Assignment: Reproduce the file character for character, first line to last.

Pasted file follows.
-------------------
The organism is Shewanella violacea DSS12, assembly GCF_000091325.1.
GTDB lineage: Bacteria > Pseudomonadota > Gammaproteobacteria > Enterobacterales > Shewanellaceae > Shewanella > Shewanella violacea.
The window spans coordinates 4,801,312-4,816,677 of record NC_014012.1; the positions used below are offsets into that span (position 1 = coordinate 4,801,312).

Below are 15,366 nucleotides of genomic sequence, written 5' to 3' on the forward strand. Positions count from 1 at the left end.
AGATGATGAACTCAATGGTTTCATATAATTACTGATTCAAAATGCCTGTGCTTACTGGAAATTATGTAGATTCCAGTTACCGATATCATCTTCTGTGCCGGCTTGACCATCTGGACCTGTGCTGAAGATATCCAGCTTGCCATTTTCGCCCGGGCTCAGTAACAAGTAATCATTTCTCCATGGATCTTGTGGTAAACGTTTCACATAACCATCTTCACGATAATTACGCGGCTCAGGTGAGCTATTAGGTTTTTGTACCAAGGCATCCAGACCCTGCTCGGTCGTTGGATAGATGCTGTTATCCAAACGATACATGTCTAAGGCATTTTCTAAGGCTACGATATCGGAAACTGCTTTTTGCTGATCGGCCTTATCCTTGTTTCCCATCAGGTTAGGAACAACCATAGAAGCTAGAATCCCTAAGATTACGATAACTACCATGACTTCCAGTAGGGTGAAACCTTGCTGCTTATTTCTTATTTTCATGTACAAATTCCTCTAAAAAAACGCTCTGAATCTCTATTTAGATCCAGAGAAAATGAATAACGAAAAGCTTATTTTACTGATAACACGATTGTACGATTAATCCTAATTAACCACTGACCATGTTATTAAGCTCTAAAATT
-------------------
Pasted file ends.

The organism is Shewanella violacea DSS12, assembly GCF_000091325.1.
GTDB lineage: Bacteria > Pseudomonadota > Gammaproteobacteria > Enterobacterales > Shewanellaceae > Shewanella > Shewanella violacea.
The window spans coordinates 4,801,312-4,816,677 of record NC_014012.1; the positions used below are offsets into that span (position 1 = coordinate 4,801,312).

Below are 15,366 nucleotides of genomic sequence, written 5' to 3' on the forward strand. Positions count from 1 at the left end.
AGATGATGAACTCAATGGTTTCATATAATTACTGATTCAAAATGCCTGTGCTTACTGGAAATTATGTAGATTCCAGTTACCGATATCATCTTCTGTGCCGGCTTGACCATCTGGACCTGTGCTGAAGATATCCAGCTTGCCATTTTCGCCCGGGCTCAGTAACAAGTAATCATTTCTCCATGGATCTTGTGGTAAACGTTTCACATAACCATCTTCACGATAATTACGCGGCTCAGGTGAGCTATTAGGTTTTTGTACCAAGGCATCCAGACCCTGCTCGGTCGTTGGATAGATGCTGTTATCCAAACGATACATGTCTAAGGCATTTTCTAAGGCTACGATATCGGAAACTGCTTTTTGCTGATCGGCCTTATCCTTGTTTCCCATCAGGTTAGGAACAACCATAGAAGCTAGAATCCCTAAGATTACGATAACTACCATGACTTCCAGTAGGGTGAAACCTTGCTGCTTATTTCTTATTTTCATGTACAAATTCCTCTAAAAAAACGCTCTGAATCTCTATTTAGATCCAGAGAAAATGAATAACGAAAAGCTTATTTTACTGATAACACGATTGTACGATTAATCCTAATTAACCACTGACCATGTTATTAAGCTCTAAAATT